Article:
People Places Things

People Places Things

People Places Things

Jemaine Clement (What We Do in the Shadows) is a down-in-the-dumps dad with two daughters in this Sundance dramedy, suddenly made single-ish when his partner cheats on him with an off-Broadway monologist.

"From the moment graphic novelist Will (Clement) accidentally walks in on his wife, Charlie, with another man, his life officially begins to suck. Not only is he exiled from Brooklyn to a tiny studio apartment in Astoria and forced to see his adorable twin daughters only on weekends, but, according to Charlie, the separation is all his fault. As he muddles through single fathering and teaching college, a defeated Will sits up nights at his drafting table, illustrating his frustrations and loneliness—aptly symbolised by an ever-growing brick wall jammed between him and his family. When a student challenges Will to pursue new people, places, and things, his obsessions—both graphic and real—take new form." (Sundance Film Festival)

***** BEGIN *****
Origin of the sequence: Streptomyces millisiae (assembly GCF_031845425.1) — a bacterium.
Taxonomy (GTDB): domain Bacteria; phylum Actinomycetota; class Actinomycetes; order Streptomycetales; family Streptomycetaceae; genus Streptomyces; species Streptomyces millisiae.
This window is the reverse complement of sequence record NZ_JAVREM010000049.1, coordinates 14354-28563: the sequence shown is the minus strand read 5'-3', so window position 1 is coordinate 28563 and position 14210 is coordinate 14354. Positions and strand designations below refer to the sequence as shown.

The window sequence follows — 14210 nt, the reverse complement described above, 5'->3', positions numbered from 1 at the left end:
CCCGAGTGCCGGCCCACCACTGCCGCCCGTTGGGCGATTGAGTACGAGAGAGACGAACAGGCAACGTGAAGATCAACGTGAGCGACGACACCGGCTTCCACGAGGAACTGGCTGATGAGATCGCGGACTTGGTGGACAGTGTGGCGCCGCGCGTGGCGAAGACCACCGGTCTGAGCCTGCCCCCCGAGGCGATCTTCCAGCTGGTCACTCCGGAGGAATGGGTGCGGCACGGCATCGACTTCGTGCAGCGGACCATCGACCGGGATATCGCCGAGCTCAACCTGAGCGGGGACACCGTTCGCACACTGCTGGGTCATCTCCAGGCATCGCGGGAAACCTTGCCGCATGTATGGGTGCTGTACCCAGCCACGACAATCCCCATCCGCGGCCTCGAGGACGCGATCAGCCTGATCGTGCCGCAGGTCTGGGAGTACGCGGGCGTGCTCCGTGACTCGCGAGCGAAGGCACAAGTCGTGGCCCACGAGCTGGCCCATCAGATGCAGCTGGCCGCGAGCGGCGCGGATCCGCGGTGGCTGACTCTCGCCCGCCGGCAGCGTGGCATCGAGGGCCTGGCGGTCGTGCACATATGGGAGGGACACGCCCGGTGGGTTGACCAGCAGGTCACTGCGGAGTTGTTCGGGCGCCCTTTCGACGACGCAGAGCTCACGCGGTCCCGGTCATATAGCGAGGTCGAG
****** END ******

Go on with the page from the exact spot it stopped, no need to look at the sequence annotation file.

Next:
2015Rating: M, Offensive language, sexual references & nudity87 minsUSA
ComedyDramaFestival & Independent

Streaming (3 Providers)

People Places Things / Reviews

Flicks, Steve Newall

Flicks, Steve Newall

Setting its sights on amiability over artistry, People Places Things offers an easy-going blend of comedy and drama that would be unremarkable, and almost certainly not playing cinemas, were it not for the presence of one Jemaine Clement. In this small-scale, New York-set, tale, Clement gets to stretch his wings in ways he doesn’t get to often enough – keeping his Kiwi accent for starters, and allowed to bring an understated awkwardness to proceedings that’s closer to earlier career efforts than recent over-the-top roles.

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Variety

Variety

For a film with one eye on messy, real emotions, [it] undercuts itself with goofy humor.

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The New York Times

The New York Times

A movie that, much like the insufferable Charlie, can't make up its mind about where to go or how to get there.

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The Guardian

The Guardian

Clement’s unique comic timing and his character’s wonderful artwork add to this film...

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Hollywood Reporter

Hollywood Reporter

A superb, comically gifted cast helps writer-director Jim Strouse lift this quite a few cuts above his previous work as well as above the general run of films about modern life and relationships.

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Entertainment Weekly

Entertainment Weekly

Has a real warmth and charm thanks to the undeniable appeal of comedian Jemaine Clement.

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